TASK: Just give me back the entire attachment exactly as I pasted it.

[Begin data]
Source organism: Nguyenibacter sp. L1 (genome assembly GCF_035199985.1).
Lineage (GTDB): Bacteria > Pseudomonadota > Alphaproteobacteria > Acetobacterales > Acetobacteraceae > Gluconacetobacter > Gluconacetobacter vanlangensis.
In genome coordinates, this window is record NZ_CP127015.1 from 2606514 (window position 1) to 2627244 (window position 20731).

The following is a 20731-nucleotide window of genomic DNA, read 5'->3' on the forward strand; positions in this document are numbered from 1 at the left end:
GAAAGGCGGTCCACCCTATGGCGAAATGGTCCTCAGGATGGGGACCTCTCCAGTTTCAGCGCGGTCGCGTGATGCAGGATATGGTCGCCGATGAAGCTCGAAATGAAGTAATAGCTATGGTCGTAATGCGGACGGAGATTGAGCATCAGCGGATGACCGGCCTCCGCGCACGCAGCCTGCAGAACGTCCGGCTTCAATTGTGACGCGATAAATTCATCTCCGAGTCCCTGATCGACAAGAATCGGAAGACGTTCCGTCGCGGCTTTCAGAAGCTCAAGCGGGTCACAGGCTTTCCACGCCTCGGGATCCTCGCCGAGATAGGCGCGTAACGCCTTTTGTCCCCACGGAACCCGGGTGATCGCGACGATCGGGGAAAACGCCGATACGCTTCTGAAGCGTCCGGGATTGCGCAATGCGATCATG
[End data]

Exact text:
Source organism: Nguyenibacter sp. L1 (genome assembly GCF_035199985.1).
Lineage (GTDB): Bacteria > Pseudomonadota > Alphaproteobacteria > Acetobacterales > Acetobacteraceae > Gluconacetobacter > Gluconacetobacter vanlangensis.
In genome coordinates, this window is record NZ_CP127015.1 from 2606514 (window position 1) to 2627244 (window position 20731).

The following is a 20731-nucleotide window of genomic DNA, read 5'->3' on the forward strand; positions in this document are numbered from 1 at the left end:
GAAAGGCGGTCCACCCTATGGCGAAATGGTCCTCAGGATGGGGACCTCTCCAGTTTCAGCGCGGTCGCGTGATGCAGGATATGGTCGCCGATGAAGCTCGAAATGAAGTAATAGCTATGGTCGTAATGCGGACGGAGATTGAGCATCAGCGGATGACCGGCCTCCGCGCACGCAGCCTGCAGAACGTCCGGCTTCAATTGTGACGCGATAAATTCATCTCCGAGTCCCTGATCGACAAGAATCGGAAGACGTTCCGTCGCGGCTTTCAGAAGCTCAAGCGGGTCACAGGCTTTCCACGCCTCGGGATCCTCGCCGAGATAGGCGCGTAACGCCTTTTGTCCCCACGGAACCCGGGTGATCGCGACGATCGGGGAAAACGCCGATACGCTTCTGAAGCGTCCGGGATTGCGCAATGCGATCATG